[racket] code metrics

From: Neil Van Dyke (neil at neilvandyke.org)
Date: Wed May 30 03:07:25 EDT 2012

There is some code coverage instrumentation in the "errortrace" library, 
and I believe the DrRacket has some kind of coverage feature.

The other metrics you mention are very easy to get.  How useful they are 
is a different question, and depends on why you're asking.

Aside: code metrics are of course useful for convincing managers of things:

WRONG: "We've been making steady progress on functionality and QA, and 
the schedule feels tighter than last month, but people have been staying 
late, we're still on track for our weekly milestones, and morale is 
still pretty good.  We just don't have wiggle room to absorb any more 
surprises without slipping."

RIGHT: Ensure that the line count increases monotonically, whether or 
not that's good practice. "We have been producing average 9,876 new 
lines of code a day, and so are on track to our milestone of 300,000 new 
lines by the end of Q2."

WRONG: "We think it would take our best available developer more than a 
month to develop that functionality, but Acme has a component that does 
exactly what we need and that we think will be very quick to integrate."

RIGHT: "Acme answered our inquiry that their off-the-shelf component has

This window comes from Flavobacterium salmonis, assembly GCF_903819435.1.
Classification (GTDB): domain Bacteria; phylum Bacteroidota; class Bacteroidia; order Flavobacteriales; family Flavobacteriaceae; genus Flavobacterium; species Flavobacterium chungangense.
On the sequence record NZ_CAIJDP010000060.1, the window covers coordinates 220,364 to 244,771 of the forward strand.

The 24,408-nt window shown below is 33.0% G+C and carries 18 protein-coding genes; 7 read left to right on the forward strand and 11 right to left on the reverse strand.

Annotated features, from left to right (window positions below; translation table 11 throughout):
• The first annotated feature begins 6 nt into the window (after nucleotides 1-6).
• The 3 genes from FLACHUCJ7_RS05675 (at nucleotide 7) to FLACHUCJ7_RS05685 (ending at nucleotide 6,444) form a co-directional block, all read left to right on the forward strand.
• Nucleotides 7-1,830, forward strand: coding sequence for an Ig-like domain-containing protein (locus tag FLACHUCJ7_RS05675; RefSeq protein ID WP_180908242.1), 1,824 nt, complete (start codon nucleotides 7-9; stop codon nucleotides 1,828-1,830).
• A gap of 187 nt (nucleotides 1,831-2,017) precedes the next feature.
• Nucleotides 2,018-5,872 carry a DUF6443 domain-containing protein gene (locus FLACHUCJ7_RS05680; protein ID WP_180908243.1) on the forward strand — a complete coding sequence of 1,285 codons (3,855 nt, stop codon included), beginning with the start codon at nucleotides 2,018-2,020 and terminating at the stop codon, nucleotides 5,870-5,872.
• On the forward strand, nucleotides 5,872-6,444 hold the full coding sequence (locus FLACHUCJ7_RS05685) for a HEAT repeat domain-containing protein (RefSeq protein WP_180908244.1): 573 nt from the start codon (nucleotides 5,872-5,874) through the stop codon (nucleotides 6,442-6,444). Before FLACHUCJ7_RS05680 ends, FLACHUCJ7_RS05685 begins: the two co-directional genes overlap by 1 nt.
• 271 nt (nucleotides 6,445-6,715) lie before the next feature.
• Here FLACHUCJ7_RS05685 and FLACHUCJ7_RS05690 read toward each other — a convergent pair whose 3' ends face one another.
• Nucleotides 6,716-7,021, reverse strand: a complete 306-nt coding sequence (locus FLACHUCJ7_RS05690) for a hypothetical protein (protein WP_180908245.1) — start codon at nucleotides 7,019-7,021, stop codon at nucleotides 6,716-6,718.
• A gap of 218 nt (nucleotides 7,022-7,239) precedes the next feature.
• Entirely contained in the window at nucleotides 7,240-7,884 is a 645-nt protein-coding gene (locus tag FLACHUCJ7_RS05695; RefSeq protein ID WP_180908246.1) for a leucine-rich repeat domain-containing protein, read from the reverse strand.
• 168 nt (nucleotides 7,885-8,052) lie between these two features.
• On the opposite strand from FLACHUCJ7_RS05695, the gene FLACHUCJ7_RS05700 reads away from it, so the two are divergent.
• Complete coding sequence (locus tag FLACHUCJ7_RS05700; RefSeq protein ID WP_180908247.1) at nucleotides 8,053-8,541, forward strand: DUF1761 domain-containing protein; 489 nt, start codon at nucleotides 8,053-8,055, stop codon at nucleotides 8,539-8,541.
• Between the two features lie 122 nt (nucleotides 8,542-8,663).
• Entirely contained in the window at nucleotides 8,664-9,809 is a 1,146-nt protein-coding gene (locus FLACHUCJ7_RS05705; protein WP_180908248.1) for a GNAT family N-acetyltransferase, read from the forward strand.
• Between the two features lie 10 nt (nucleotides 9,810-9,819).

40,000 SLOC of code, so if we multiply that by our cost metric of 12.3 
cents per SLOC, the Acme $3,000 royalty-free license gives us a cost 
savings of $1,920."

WRONG: "Everyone on the team is saying that the bit-rotted old library 
is slowing us down, and we think that Jim spending a couple days 
refactoring it in a few specific ways that he identified would be an 
immediate big win."

RIGHT: "Thanks to the software metrics tiger team that I led, we've 
learned that three of the key functions in the old library have McCabe 
cyclomatic complexity over 100, which, gentlemen, we all know is bad.  I 
propose we task some resources to cut that in half, which we all know is 
better.  In fact, I have a new initiative to boost productivity by 
simplifying our code and bringing this number down to 10.  Heck, why be 
followers when we can be leaders: we're going to five blades."

Neil V.

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